Yet our visceral reactions have gotten ugly. From our make-shift quarantine tents in New Jersey to our angry screams to keep anyone from West Africa away from our borders. It is the stuff of panic. And panic kills. And staying in the state of fear leads to panic. It also victimizes and dehumanizes the innocent – including those who volunteer to help save us from our worst fears.
What’s even more insidious is that our alarming, reactionary mandates aid and abet nefarious black markets. They ignite massive chaos, like on the other side of the Rio Grande where hordes are being scammed, dying and killed while frantically trying to flee the terror chasing them down – none of which has anything to do at all with the ‘terror’ of Ebola.
We’re making matters worse for those who need our help the most. We are not sitting down awhile and thinking this through. We are using our magnificent brains only to keep us stuck and ignorant. Fear again becomes the static that prevents each and every one of us from hearing ourselves – hearing beyond the whispers and rumors.
We fear the unknown. Strike that! Fear is the unknown. We are frightened by what we do not know. And yet we seem to lack the focus and attentiveness to find out what we do know that just ain’t true. We fear things in proportion to our ignorance of them. We hate what frightens us.
And we are frightened so easily by so much.
Indeed, no matter how big we become, inside all of us is a frightened little boy or girl. Even inside someone as huge as Luca. Fear and panic still whittled him down to a nub – just like it eventually does to all of us.
The trouble is we want to be able to see our monsters. We know how to protect our cities, our country against an invading army. But how do we defend against the invasion of an idea – or a virus like Ebola?
So fear strikes like bullets of ice.
And the most insidious repercussion of it all is that as long as enough people can be frightened, then all the people can be ruled. That is how it works in a democratic system — mass fear becomes the ticket to destroy rights across the board. Just consider the unconstitutional Patriot Act following 911.
So obviously we should never be afraid to think long and hard before we scream. For if we can control our fear, we can control our life.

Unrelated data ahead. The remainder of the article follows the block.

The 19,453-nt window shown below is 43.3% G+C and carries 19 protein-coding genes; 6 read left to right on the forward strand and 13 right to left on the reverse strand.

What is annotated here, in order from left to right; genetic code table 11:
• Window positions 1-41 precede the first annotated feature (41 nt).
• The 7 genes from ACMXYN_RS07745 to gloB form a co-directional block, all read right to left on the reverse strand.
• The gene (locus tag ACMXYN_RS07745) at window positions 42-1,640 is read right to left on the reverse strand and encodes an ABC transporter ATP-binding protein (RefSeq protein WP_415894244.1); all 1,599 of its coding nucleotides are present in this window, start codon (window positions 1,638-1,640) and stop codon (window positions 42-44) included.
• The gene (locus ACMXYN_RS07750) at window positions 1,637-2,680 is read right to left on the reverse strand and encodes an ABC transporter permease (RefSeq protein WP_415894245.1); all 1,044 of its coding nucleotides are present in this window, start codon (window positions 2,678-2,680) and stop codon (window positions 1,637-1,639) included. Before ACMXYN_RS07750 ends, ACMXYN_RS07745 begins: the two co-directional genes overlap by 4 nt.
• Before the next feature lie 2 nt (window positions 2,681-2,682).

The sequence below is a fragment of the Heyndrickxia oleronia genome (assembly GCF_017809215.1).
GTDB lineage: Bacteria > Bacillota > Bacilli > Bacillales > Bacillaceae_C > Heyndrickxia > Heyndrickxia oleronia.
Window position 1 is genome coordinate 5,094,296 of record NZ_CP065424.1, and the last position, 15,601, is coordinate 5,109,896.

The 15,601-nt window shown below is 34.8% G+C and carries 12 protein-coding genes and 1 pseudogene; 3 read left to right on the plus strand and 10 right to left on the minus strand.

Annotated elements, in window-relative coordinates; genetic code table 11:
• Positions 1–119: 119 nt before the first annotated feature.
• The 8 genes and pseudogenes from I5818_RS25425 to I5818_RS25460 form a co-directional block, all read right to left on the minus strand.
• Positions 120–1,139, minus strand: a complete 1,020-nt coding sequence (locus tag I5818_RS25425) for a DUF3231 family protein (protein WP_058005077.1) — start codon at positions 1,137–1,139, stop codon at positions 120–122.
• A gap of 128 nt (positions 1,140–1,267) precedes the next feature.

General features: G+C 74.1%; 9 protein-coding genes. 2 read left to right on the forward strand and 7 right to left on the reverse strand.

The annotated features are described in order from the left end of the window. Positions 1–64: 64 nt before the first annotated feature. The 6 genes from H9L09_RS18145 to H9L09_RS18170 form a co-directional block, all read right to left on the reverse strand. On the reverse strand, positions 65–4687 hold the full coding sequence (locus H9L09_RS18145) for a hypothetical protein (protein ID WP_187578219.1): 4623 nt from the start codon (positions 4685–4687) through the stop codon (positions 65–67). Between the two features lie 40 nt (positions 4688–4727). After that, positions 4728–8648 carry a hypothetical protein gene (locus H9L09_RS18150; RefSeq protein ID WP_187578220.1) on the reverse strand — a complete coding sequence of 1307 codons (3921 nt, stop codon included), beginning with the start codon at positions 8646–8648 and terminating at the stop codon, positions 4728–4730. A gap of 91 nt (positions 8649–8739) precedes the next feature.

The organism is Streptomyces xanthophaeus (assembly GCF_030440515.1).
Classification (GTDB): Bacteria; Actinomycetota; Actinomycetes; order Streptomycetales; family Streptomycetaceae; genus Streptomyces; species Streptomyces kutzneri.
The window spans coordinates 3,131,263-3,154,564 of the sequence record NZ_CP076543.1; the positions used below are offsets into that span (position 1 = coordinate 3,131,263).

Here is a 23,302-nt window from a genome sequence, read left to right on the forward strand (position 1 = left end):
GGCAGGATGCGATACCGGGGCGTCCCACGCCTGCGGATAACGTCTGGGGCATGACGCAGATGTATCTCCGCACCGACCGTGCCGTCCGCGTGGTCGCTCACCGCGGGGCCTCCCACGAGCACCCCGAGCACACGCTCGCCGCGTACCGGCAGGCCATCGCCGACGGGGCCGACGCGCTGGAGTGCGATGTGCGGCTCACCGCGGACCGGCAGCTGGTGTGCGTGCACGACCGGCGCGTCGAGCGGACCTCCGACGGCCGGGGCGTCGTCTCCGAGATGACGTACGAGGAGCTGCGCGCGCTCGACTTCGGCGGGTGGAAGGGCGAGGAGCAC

On the one hand fear makes us feel our humanity. But it freezes us in the moment. We consume our tomorrows fretting about our yesterdays. And, as always, what ends up killing us is not the fear of the worst that hasn’t yet happened, but what is actually happening here and now.
I mean, consider the elephant-size diseases that put Luca in the grave. Yet I am not hearing or seeing the feral outcry about Diabetes. You know, demanding fat people go back to where they came from or sit in some quarantine tent with no heat. Yet diabetes remains the 7th leading cause of death in the USA. At the same time Obesity is considered second only to smoking (cigarettes, NOT cigars!) as a preventable cause of death. And it supposedly triggers about 300,000 deaths per year.
Diabetes and obesity have already long invaded through our ramparts in our prepackaged foods and the rest of our temptations. They’re already here. Here! Where we are worried senseless about Ebola, instead of what is already here and done.
Hmm… And now Luca Foglia is done — dead and buried. No longer here.
After his viewing a bunch of us sat around Anthony’s Twin Smoke Shoppe in South Philly and smiled while we exhaled cigars to gather our memories of the guy who wasn’t too big to fail. Then Anthony and Gary-duh-good-looking-cop-who’s-never-seen-a-reflection-he-didn’t-admire got into a funny but ridiculous ‘discussion’ about how Luca looked laying in the open casket.
Most of us thought Luca looked terrible. Some thought he looked good. A few thought that he sort of looked like himself. But Anthony was exasperated. “He looked dead! How could he look good. Or bad. He looked dead.”
And to Anthony that was that. And no matter what rationale or alternatives Gary may have injected, Anthony just tried to laugh as he shrugged and insisted: “He looked good. He looked bad. It doesn’t matter. He looked dead.”
Sometimes your fears, your nerves, your own dangling mortality does keep you from seeing what you don’t want to see – even when it’s laying in an open casket in front of you.
And dats yDrewIS on dis penal colony…